I thought Paul’s example of Hazmat teams needed to clean up milk spills was a bit of hyperbole, especially since he tied it to Oil Spill clean up. Did a civil servant really tie the animal fat oil in milk to petroleum? Or is someone out there making fun of the faceless bureaucracy? Or is our milk supply really hazardous? (Where are those milk inspectors when you need them?)
Eat the Future – NYTimes.com.
Please pay attention to what Congress is doing. Because most of what they are going to do is going to be bad for you. And the main reason for that is that you don’t speak out loudly enough for Congress to care. Don’t let the baby-boomers (that’s us) continue to suck out the good stuff of America. We will leave you the dried-out husk.
You have got to make Congress aware that you want a coherent policy that addresses the concerns 50 years down the road as well as the short-term issues. These guys are as bad or worse than a corporate board of directors. Short-term profits are paramount. If it doesn’t get them re-elected next time around it isn’t a concern. You have to make it a concern. You have got to use your voice now; reaffirm the basic principles of our country:
We the People of the United States, in Order to form a more perfect Union, establish Justice, insure domestic Tranquility, provide for the common defence, promote the general Welfare, and secure the Blessings of Liberty to ourselves and our Posterity, do ordain and establish this Constitution for the United States of America.
otherwise you, my Posterity, will be in Tahrir Square demanding Justice, Tranquility and the Blessings of Liberty, but that will be after I am gone.
You get to decide if you will live in the Blade Runner world, or the world of Brazil. You have to speak up early, often, and never stop, or you will get the dregs we leave you.
On a more positive note, we may be out of Afghanistan by then.
Sen. Collins said the bill would not allow the President to deactivate the Internet in whole or in part during times of political unrest or protest – just during a “cyber emergency,” according to Wired.com.
“My legislation would provide a mechanism for the government to work with the private sector in the event of a true cyber emergency,” Collins said in an e-mailed response to Wired.com last week. “It would give our nation the best tools available to swiftly respond to a significant threat.”
via Internet ‘kill switch’ bill reintroduced as Egypt remains dark.
Any bets that a time of political unrest or protest won’t be labeled “cyber emergency”?
I think it would be more appropriate to up a domain where the folks afraid of cyber-terrorists can hide and if the cyber emergency happens then they can be unplugged, leaving the rest of us bereft of their presence.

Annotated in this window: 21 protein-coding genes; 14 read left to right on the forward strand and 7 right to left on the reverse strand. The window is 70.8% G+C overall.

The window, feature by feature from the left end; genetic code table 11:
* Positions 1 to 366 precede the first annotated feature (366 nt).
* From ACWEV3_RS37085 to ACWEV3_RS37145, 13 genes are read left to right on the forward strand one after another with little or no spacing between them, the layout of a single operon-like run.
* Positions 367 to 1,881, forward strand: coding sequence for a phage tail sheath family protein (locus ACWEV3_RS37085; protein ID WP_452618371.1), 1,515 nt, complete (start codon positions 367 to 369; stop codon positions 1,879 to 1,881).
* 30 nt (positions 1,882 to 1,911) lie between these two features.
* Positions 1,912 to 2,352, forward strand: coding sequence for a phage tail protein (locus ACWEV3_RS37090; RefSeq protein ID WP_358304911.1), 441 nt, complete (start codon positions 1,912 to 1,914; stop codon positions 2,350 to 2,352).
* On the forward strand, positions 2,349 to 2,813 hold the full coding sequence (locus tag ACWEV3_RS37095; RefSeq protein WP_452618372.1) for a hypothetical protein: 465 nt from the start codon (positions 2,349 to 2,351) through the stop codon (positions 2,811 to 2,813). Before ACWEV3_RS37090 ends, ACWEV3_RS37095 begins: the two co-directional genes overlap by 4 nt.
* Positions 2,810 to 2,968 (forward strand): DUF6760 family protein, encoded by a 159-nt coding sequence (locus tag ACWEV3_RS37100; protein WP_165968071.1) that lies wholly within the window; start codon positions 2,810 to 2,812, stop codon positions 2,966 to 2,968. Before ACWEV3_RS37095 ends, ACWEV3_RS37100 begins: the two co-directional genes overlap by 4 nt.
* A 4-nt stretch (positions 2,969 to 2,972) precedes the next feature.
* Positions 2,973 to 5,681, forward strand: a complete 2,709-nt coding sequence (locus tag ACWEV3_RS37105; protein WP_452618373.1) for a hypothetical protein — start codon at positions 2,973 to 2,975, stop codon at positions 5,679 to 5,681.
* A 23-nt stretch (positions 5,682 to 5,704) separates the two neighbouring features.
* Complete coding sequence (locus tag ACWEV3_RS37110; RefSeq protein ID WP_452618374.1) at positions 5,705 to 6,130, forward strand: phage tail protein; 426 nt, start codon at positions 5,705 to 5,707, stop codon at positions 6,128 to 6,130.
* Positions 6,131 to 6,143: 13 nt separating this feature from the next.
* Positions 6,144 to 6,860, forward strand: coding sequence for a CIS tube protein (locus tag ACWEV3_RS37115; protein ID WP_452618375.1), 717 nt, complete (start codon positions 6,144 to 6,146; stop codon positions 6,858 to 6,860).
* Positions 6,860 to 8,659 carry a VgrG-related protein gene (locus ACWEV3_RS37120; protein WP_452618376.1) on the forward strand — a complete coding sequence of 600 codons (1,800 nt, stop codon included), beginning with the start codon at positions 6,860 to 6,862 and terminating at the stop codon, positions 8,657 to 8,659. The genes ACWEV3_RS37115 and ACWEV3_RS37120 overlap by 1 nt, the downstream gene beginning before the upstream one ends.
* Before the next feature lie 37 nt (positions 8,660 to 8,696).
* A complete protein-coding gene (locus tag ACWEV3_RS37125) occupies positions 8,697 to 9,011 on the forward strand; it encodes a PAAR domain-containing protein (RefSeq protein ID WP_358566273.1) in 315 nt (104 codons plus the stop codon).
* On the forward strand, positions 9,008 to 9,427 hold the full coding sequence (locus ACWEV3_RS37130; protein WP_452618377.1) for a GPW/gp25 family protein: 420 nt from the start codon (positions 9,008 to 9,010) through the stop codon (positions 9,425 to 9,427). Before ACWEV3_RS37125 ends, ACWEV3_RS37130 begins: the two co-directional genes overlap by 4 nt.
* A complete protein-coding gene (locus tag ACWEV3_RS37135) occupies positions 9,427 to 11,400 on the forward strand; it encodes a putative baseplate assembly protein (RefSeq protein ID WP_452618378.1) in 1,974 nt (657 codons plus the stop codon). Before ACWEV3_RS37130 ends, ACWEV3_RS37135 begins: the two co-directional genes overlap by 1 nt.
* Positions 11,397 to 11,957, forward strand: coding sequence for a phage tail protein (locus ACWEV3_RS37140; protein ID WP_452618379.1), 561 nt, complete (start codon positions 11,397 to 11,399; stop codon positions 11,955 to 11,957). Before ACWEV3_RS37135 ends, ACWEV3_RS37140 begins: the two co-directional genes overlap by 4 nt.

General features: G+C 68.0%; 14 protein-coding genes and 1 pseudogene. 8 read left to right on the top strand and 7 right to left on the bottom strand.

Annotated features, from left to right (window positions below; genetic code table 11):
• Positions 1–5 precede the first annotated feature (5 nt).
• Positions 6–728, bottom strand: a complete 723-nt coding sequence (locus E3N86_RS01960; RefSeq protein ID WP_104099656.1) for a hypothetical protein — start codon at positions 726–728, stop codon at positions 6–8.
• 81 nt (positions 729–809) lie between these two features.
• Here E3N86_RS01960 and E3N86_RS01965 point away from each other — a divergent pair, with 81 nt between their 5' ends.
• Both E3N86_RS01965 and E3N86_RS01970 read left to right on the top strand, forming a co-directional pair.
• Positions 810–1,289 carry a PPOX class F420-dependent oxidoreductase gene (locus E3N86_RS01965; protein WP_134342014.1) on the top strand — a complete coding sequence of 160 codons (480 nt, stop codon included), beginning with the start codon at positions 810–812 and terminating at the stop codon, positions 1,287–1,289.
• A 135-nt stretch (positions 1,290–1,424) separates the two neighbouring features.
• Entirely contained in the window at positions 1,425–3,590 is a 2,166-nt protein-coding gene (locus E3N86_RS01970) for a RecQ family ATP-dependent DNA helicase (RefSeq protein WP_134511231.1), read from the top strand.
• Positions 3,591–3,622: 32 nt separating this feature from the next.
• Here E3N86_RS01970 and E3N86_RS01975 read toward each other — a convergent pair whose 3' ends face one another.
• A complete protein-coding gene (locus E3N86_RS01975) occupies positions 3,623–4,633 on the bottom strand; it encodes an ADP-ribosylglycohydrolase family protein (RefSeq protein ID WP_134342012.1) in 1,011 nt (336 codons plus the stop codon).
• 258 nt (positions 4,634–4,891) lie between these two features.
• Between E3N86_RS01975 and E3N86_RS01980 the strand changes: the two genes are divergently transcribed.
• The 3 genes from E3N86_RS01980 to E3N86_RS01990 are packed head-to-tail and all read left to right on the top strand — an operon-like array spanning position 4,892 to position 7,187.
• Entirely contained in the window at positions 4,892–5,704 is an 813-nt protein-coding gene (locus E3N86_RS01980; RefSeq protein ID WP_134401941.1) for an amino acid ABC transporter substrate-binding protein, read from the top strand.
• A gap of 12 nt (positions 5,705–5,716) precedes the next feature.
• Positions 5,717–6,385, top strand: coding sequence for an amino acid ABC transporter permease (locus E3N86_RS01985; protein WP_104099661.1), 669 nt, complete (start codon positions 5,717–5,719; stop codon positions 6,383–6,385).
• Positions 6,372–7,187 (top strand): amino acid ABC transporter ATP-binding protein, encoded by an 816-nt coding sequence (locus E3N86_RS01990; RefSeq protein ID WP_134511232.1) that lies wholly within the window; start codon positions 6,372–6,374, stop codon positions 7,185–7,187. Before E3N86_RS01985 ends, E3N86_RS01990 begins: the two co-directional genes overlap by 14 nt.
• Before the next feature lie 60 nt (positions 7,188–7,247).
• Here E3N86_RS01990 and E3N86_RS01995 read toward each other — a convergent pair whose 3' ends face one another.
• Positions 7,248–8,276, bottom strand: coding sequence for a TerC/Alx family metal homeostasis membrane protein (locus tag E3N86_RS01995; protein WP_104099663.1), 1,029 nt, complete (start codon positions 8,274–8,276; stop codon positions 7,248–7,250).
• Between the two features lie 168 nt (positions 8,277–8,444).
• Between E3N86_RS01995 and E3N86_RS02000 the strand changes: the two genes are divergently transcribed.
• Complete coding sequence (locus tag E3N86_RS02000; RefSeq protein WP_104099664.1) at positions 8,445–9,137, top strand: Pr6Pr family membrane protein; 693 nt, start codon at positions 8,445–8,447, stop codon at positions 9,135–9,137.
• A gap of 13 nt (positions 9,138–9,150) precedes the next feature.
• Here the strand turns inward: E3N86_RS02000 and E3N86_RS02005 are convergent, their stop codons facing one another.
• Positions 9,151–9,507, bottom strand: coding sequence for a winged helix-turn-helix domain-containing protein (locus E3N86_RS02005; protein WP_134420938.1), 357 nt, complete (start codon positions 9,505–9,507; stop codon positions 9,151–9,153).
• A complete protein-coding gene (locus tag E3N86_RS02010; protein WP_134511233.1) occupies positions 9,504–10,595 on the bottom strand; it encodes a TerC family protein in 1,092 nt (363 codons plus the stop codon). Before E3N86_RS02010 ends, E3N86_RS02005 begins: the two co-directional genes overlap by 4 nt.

I keep hearing about people trying to shout down health care discussions- and most of the shouters don’t appear to understand what they are talking about. Can we start with this article by Paul Krugman and work from there?
A friend sent me a link to HR3200 (all 1017 pages) and to a short 35 page summary of the bill (more of a short explanation of each section). Or is it fair to get into a complicated discussion with an informed base?
I don’t see anything on ‘death panels’ in the bill, but maybe I don’t know the right codewords to read it correctly – could:
A BILL To provide affordable, quality health care for all Americans and reduce the growth in health care spending, and for other purposes.
be the sinister code words we are looking for? What are those ‘other purposes’? Oh, they appear to be revising the tax code, providing credits for small businesses, and improving Medicare and Medicaid.
I think I found the sinister part that is so disturbing the American Citizenry :
The bill would prevent foreign multinational corporations incorporated in tax haven countries from avoiding tax on income earned in the United States by routing their income through structures in which a United States subsidiary of the foreign multinational corporation makes a deductible payment to a country with which the United States has a tax treaty before ultimately repatriating these earning in the tax haven country. (from section 451 of the explanation)
Yes, this is decidedly sinister.
Just heard that 2007 Healthcare costs were 2.2 Trillion $. Let’s see. 300 Million People. That’s $2200000/300 = $22000/3 = $7,333.33 per person.
You know, I think this is a manageable amount to provide a national HMO-type health plan.